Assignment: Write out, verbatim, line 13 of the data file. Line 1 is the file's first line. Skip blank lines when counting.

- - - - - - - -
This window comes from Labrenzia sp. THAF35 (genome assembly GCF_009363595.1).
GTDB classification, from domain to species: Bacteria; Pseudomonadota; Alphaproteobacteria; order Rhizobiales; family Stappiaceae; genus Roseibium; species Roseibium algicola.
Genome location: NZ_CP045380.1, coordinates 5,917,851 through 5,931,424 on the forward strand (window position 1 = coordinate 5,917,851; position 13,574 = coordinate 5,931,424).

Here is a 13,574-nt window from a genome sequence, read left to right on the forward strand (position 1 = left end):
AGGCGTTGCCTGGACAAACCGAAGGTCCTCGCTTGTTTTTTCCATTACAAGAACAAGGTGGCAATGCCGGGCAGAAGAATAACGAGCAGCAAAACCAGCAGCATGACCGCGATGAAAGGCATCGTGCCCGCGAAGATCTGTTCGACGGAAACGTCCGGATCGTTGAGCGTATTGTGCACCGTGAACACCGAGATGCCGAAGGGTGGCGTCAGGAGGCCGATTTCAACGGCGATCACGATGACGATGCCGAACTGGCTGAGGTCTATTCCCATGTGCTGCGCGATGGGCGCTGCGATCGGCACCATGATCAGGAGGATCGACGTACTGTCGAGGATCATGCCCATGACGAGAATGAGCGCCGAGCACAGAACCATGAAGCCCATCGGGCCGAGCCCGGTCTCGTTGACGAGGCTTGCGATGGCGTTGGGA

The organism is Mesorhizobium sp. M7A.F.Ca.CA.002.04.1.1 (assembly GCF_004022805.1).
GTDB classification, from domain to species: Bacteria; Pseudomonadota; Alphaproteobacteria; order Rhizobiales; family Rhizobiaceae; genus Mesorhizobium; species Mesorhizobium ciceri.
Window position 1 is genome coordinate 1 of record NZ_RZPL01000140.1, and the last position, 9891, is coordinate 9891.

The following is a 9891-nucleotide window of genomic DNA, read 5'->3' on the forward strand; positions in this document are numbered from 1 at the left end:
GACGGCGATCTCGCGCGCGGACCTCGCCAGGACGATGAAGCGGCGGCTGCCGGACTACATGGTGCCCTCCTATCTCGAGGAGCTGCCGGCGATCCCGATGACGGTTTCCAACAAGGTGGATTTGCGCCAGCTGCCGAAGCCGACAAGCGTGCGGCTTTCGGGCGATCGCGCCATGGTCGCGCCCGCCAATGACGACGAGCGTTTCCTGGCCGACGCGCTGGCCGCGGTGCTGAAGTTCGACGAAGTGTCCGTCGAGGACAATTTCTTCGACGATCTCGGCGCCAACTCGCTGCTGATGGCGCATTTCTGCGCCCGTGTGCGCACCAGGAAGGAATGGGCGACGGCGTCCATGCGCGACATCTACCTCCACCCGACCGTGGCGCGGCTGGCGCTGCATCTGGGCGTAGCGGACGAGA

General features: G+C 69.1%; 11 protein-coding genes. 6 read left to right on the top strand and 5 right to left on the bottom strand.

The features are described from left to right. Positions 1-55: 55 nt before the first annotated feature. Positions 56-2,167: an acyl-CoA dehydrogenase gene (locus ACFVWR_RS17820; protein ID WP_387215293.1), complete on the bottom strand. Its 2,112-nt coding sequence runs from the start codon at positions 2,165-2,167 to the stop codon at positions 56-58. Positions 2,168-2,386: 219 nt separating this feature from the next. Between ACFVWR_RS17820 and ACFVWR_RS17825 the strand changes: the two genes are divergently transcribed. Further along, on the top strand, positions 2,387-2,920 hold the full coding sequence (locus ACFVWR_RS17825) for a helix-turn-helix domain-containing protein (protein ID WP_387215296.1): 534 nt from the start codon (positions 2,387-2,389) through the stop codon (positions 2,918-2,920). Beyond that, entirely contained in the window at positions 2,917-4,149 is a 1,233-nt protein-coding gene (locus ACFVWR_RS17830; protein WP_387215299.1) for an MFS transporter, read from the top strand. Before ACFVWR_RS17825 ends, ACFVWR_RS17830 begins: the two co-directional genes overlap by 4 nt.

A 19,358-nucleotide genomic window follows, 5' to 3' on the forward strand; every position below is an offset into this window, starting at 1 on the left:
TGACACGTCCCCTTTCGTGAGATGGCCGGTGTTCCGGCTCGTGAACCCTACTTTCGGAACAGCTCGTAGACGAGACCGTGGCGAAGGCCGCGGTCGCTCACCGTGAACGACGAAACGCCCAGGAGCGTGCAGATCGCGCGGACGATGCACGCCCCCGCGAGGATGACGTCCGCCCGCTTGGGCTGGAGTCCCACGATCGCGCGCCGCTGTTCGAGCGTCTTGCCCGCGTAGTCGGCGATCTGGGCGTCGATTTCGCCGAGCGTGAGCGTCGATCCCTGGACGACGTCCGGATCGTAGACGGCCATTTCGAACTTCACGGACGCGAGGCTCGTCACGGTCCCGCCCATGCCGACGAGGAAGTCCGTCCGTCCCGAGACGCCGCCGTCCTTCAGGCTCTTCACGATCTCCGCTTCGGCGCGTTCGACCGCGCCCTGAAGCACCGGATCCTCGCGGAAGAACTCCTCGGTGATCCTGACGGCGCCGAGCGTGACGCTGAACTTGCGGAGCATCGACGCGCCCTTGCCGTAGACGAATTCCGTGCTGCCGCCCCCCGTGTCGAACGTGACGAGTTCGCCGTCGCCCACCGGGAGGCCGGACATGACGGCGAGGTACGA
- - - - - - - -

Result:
A 19,358-nucleotide genomic window follows, 5' to 3' on the forward strand; every position below is an offset into this window, starting at 1 on the left: